Fox Won’t Try to Buy Back Regional Sports Networks It’s Selling to Disney

Disney has to sell off the 22 RSNs after the deal is closed as part of its agreement with the Justice Department

Don’t expect Fox to try and buy back the 22 regional sports networks it’s selling off to Disney when the company completes its $71.3 billion acquisition of 21st Century Fox’s film and TV assets.

“Fox confirms that it does not intend to bid for any of the Fox regional sports networks that Disney (or any entity operating on its behalf) may sell as required by the consent decree with the U.S. Department of Justice,” the company wrote in an SEC filing on Friday. As part of its agreement with the Department of Justice, Disney will have at least 90 days from the date of closing of the transaction — expected to be in the early part of 2019 — to complete this sale, with the possibility that the DOJ can grant extensions.

Fox chairman Lachlan Murdoch said back in November that the company was mulling whether or not to re-purchase the networks from Disney, which is required to sell those networks to another buyer. During the New York Times Dealbook conference, Murdoch said the company “will be inquisitive” about it, but Friday’s filing takes at least one buyer out the equation.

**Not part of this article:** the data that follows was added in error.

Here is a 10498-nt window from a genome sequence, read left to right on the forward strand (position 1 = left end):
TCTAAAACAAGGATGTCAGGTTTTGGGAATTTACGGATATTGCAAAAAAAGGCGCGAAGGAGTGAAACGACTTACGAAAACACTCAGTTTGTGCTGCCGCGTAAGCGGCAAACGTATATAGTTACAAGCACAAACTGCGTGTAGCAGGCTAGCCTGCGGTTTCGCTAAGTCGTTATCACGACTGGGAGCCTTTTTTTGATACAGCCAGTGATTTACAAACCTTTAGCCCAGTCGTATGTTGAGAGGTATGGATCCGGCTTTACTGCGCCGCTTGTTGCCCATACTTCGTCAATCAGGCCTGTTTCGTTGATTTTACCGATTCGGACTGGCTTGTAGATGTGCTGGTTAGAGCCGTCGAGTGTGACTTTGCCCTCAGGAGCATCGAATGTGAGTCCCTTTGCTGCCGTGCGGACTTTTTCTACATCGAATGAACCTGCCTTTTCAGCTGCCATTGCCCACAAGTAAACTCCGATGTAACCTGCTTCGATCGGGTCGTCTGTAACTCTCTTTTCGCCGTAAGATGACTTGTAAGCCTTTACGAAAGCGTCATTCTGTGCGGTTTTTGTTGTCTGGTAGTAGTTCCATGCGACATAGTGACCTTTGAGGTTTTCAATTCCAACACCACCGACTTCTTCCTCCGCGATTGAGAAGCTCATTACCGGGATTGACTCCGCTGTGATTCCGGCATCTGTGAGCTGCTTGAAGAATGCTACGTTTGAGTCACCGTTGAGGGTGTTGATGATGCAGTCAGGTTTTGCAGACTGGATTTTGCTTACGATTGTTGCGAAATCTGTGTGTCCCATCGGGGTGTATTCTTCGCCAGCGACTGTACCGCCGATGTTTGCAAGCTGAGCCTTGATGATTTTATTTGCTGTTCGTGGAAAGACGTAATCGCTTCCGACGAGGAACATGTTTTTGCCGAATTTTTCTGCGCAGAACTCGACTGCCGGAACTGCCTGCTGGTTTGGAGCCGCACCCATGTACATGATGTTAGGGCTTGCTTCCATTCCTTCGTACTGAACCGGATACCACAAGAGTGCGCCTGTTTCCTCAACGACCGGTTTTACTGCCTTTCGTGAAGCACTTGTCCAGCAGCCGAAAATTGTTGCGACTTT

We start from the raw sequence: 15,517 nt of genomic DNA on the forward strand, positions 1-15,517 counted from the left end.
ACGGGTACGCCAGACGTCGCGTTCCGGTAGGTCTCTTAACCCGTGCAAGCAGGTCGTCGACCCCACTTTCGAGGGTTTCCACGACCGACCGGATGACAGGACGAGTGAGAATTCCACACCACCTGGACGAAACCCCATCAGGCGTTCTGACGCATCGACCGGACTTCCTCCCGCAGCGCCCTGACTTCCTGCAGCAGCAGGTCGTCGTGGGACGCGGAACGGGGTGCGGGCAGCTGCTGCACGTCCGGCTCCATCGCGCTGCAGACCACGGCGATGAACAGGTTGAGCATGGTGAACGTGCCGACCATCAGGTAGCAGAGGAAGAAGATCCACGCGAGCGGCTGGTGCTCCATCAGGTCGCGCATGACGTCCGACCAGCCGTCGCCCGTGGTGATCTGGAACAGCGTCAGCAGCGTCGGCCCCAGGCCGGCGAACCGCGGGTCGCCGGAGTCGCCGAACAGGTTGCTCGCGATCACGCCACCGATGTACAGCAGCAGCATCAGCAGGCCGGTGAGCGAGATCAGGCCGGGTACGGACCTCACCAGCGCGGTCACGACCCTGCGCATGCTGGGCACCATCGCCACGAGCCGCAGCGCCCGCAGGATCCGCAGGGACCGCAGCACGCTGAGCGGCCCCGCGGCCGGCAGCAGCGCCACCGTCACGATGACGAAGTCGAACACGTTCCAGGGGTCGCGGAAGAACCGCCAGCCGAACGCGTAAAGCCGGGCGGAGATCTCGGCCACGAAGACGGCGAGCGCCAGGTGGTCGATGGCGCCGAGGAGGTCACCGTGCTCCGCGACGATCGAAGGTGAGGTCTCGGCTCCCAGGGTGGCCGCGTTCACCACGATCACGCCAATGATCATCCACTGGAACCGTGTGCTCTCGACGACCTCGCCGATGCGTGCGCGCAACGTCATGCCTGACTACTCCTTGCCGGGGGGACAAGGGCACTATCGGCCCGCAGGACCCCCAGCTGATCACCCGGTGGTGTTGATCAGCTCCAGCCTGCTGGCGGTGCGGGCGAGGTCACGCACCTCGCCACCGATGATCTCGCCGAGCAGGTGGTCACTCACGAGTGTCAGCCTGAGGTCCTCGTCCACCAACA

Even with Fox (who is no longer going by “New Fox” since they filed paperwork with the SEC to officially name the company “Fox Corporation” after the sell off to Disney) out of the fold, Disney already has multiple suitors for the 22 RSNs. Amazon, TEGNA and Sinclair Broadcasting have all submitted bids, and Major League Baseball commissioner Rob Manfred confirmed the league is also interested.

There was no reported price tag, but the deal could  swell upwards of $20 billion for the entire slate of channels.

The 22 regional sports networks collectively hold local TV rights for 44 professional sports teams across the NHL, NBA and Major League Baseball. The crown jewel is the YES Network, which airs New York Yankees and Brooklyn Nets games, while also owning RSNs in other major markets including Detroit, Southern California, Dallas, Cleveland and Miami.